All Canadian post-secondary students—even those from out of Kingston—can cast their ballot in the upcoming October Ontario municipal elections.
The City of Kingston has implemented an exception for students who consider home somewhere else in Canada, rendering them eligible to vote in both their home municipality and school municipality. This means some Queen’s students can vote in the Kingston riding.
The voting process has been made accessible for students by offering around-the-clock online voting, free public transportation on voting days, and an online voter registration portal.
“We recognize students may not necessarily be familiar with our transit system yet, or are hesitant to use the bus, so online voting is available 24 hours a day, seven days a week,” Janet Jaynes, assistant returning officer for the City of Kingston, said in an interview with The Journal.
Online voting begins on Oct. 5 and runs until Oct. 24, enabling students to vote from home. If students register to vote by Sept. 16, they will receive their voter’s information notice in the mail.
To be added to the voters list, students must also provide a qualifying address in Kingston, such as a lease. Students living in residence at Queen’s can request verification of their address through the document request form on SOLUS.
“The only caveat is that you need to be registered by 5 p.m. on Oct. 24,” Jaynes said. “Just in case there are any issues it would still give somebody the opportunity to get to a physical voting location.”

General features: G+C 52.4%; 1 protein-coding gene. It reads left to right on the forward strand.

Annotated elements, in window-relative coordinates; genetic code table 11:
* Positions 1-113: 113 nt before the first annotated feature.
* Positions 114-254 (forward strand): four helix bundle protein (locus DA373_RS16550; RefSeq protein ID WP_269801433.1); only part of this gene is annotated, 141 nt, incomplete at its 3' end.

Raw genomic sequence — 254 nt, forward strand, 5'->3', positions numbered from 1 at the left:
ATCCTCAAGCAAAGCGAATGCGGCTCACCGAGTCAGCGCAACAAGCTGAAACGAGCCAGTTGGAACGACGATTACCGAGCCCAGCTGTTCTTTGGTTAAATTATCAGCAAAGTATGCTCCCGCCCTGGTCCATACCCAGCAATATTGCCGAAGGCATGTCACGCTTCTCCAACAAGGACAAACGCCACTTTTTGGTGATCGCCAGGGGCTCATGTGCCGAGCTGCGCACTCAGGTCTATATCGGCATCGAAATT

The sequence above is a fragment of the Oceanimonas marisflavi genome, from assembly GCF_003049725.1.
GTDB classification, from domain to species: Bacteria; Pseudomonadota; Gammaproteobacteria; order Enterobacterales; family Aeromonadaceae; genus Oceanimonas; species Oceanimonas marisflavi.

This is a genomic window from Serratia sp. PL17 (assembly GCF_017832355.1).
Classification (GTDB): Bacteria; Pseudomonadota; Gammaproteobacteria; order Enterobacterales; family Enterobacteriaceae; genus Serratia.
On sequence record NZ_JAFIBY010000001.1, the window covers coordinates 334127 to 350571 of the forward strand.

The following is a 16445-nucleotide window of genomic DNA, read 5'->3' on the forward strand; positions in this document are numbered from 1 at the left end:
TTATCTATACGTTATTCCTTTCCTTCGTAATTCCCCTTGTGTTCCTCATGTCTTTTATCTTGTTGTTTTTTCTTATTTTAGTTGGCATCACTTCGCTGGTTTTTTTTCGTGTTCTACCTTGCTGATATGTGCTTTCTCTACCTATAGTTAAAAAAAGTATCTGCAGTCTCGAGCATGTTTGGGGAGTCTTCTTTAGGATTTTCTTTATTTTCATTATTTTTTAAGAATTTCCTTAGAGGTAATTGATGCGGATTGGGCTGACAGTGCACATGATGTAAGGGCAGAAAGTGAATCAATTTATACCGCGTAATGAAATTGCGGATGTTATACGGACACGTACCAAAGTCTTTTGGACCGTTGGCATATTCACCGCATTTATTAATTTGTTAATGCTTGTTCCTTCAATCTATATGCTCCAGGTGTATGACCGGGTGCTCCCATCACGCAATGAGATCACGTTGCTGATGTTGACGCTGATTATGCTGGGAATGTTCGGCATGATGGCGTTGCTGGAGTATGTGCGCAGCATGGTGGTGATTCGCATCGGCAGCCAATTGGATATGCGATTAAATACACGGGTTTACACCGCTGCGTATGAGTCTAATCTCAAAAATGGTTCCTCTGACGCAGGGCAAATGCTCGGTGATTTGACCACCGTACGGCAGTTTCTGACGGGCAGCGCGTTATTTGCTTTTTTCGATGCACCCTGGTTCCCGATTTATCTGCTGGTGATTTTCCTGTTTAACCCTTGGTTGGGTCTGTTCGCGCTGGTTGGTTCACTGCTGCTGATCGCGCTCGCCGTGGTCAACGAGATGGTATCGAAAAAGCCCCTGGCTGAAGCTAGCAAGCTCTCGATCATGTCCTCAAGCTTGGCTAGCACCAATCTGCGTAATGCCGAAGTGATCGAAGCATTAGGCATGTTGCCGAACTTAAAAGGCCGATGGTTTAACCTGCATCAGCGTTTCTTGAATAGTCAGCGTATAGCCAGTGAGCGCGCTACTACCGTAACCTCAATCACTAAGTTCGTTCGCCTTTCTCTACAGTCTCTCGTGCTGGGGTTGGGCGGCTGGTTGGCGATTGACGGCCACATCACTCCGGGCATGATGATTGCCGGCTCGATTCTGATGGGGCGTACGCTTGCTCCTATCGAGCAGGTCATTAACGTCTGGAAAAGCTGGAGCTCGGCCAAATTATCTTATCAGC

According to Jaynes, Canadian students can cast their ballot without a voter’s information notice if they go in person and have identification proving residence in Kingston.
There are two instances of in-person voting: on advanced voting days from Oct. 18 to 22, or voting day, on Oct. 25. The City of Kingston offers free bus rides on voting days to anybody with a voter’s information notice. Students can also ride the bus for free with their student card.
Regardless of which district they live in, electors can vote at any one of the six polling stations on advanced voting days. Wait times on these days are anticipated to be “much shorter,” according to the City of Kingston website.
On election day, voters can cast their ballot between 10 a.m. and 8 p.m. at their district voting location, which can be found using the district boundary map.
Students should exercise their democratic right to vote because they could have huge sway in making their lives better in Kingston, Tara Sharkey, Sydenham District Association (SDA) board member, said in an interview with The Journal.
Issues such as safe streets, affordable public transportation, and housing directly impacts students. Sharkey believes it’s in student’s interest to elect a councilor who represents their needs.
“If the student body of Queen’s wanted to vote in their own candidate to council and engage the student population to vote, it would only take about 1500 students to have their candidate win,” she said.
Regulation of student housing is something directly impacting students and could be addressed by the incoming city council, according to Sharkey.
“We should be working with the city and with our councilors to try to hold owners up to some standards [for student houses].”
To learn more about candidates, students can visit the City of Kingston website, or attend the All-Candidates Meeting for Sydenham District Candidates at Sydenham Street United Church on Sept. 29 from 7 to 9 p.m.
City, City of Kingston, Elections, mayor, Municipal elections
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